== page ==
The Royal Navy warship HMS Portland was waved off by families of the crew as they left Plymouth today (Monday) on a nine-month deployment taking them half way round the world.
The frigate will undertake maritime security operations to promote stability and deter illegitimate use of the sea in the Middle East and Atlantic Ocean. She is also due to take part in multi-national maritime operations with navies from several nations, strengthening the UK’s defence relationships, while working together to ensure freedom of navigation and trade.
The ship’s commanding officer, Captain Paul Stroude, 43, said: “I am immensely proud to be leading my ship’s company on this important deployment. We have all worked hard to get to this point and although we will miss our families hugely, we are looking forward to the challenges ahead.
“The UK in entirely dependent upon uninterrupted international seaborne trade, both for our prosperity and to provide the essentials of everyday life. My team and I will do our utmost to protect our nation’s interests and secure the safe passage of this trade.’’
Rear Admiral Keith Blount spoke to the ship’s company on the morning of their departure and reminded them of their important role in protecting the nation’s interests.
The ship was cheered into Plymouth Sound. Amongst them were the parents of Sub Lieutenant Jamie Brotherton (29), the Deputy Logistics Officer. His Mother, Edwina Brotherton said: “This is Jamie’s first deployment with the Royal Navy and the longest he will have been away from home. We are obviously sad to see him go but we are also immensely proud of him and the important work that he will be doing around the world.”
A week before, HMS Portland’s crew took their families to sea for a day to give them an insight into their work onboard, and to say thank you for their continued support at home. The day included demonstrations of the small-calibre weapons and water-jet propelled rigid inflatable boats.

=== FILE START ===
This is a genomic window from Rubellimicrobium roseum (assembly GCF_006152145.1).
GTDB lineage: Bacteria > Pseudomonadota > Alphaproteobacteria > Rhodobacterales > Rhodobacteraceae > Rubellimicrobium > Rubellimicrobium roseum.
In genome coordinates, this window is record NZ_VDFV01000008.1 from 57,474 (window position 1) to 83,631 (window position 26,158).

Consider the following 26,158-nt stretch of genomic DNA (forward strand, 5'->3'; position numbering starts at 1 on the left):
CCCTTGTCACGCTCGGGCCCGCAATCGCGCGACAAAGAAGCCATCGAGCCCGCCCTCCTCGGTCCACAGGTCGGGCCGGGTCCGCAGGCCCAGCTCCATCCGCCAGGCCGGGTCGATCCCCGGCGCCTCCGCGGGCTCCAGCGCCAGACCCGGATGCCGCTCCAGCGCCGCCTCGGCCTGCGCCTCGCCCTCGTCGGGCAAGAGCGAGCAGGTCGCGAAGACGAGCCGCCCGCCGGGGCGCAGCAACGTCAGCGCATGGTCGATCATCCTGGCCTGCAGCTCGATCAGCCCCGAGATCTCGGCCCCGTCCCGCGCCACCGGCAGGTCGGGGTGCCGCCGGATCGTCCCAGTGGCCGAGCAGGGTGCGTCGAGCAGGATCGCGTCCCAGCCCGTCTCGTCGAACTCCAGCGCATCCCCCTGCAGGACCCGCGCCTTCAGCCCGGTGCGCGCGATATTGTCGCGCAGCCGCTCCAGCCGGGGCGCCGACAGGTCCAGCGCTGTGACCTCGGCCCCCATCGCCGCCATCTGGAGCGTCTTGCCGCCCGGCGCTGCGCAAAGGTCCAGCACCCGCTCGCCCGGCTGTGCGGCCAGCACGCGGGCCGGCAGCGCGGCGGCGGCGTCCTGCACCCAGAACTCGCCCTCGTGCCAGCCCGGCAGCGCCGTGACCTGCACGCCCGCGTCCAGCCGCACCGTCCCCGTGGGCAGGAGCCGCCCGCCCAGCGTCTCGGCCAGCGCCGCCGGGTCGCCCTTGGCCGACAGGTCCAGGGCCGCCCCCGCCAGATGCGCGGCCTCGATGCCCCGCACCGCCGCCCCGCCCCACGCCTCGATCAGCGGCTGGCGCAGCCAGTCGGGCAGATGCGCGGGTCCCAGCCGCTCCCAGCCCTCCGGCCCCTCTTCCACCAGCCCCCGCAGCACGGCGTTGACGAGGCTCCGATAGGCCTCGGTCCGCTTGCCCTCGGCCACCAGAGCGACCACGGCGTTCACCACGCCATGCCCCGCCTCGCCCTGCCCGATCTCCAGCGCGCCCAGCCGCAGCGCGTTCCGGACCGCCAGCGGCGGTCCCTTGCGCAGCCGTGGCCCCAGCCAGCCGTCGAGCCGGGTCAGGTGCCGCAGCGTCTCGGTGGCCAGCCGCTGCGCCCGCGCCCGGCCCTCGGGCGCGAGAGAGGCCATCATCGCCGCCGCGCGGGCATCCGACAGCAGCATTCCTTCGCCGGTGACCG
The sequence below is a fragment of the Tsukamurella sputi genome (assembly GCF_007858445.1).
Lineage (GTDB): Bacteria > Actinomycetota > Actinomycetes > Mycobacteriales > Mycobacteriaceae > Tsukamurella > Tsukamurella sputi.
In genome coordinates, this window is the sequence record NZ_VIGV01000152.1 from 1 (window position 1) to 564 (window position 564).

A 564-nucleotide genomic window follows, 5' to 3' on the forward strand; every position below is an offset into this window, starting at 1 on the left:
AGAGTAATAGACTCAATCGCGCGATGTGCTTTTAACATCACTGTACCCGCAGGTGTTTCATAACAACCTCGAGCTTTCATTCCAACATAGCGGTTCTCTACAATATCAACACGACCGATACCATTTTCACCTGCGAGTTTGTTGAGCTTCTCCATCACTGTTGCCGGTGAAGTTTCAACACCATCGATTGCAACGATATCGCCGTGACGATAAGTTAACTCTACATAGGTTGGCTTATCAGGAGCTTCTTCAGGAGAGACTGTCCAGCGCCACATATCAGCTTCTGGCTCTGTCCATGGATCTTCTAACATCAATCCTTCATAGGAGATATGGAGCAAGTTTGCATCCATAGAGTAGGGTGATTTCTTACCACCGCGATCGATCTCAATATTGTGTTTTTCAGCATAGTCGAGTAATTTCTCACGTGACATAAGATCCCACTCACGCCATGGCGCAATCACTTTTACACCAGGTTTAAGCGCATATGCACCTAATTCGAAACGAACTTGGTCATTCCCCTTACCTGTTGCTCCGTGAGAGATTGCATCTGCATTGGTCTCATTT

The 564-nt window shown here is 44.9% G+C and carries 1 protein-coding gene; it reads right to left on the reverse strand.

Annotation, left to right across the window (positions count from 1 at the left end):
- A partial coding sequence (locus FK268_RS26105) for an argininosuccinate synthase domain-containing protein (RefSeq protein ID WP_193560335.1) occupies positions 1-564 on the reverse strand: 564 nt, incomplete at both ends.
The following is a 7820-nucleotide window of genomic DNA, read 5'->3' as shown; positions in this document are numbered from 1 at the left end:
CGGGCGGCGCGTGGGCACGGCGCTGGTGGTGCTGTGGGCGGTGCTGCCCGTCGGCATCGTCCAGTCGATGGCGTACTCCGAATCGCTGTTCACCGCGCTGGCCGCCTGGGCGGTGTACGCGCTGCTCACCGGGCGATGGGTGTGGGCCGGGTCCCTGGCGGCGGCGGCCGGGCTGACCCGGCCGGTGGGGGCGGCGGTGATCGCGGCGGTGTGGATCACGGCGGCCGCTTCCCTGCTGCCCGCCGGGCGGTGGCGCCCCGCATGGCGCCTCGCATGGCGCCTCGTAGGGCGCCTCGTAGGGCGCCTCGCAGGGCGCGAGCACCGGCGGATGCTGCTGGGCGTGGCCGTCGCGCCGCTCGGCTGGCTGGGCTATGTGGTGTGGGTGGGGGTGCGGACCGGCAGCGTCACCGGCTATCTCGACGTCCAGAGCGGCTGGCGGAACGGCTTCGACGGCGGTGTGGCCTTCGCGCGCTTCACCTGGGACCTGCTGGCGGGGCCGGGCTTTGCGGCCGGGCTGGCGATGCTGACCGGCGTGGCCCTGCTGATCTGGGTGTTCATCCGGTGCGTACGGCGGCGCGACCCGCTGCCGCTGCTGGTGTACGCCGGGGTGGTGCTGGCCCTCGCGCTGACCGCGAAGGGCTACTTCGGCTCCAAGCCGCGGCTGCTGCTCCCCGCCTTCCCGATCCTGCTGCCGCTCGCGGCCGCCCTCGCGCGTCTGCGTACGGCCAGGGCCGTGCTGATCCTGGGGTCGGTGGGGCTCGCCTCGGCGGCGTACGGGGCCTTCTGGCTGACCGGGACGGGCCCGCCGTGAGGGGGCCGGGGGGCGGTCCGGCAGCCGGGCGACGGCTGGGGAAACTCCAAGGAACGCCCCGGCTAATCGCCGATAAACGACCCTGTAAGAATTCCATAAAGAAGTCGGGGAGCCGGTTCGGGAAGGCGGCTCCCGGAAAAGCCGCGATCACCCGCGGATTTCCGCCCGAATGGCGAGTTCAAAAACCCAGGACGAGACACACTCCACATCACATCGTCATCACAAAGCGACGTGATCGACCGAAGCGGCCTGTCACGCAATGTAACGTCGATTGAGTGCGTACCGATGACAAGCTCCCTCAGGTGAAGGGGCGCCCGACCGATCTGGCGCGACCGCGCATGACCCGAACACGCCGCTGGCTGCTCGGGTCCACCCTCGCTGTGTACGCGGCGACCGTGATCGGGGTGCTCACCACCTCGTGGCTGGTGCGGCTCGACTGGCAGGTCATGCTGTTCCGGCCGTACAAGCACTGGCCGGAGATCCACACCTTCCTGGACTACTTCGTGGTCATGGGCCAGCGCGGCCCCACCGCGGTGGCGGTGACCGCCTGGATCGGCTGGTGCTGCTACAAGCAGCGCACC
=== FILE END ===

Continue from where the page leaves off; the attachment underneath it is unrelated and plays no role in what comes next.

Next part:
Amongst the family members present was Lesley White, Wife of Chief Petty Officer Tony White (45) she said: “It is really exciting to enjoy a day at sea and to understand a little bit of what our families’ experience. We are going to miss them terribly over the next nine months, but it helps knowing that what they are doing is really important. I am really proud of Tony and the entire ship’s company.”
The crew has been preparing for this deployment for the last six months and has completed an extensive training programme delivered by the world-renowned staff of Flag Officer Sea Training. This honed their skills as war-fighters with a series of increasingly complex scenarios and included training in the varied non-combat tasks that Portland may be expected to face, ranging from searching suspect vessels, to providing humanitarian aid in the wake of a disaster, or conducting an evacuation of British citizens from a global trouble spot.
The ship has also completed major engineering work to upgrade various systems and prepare her for the busy forthcoming programme. This was followed by firings of the primary missile system, Sea Wolf.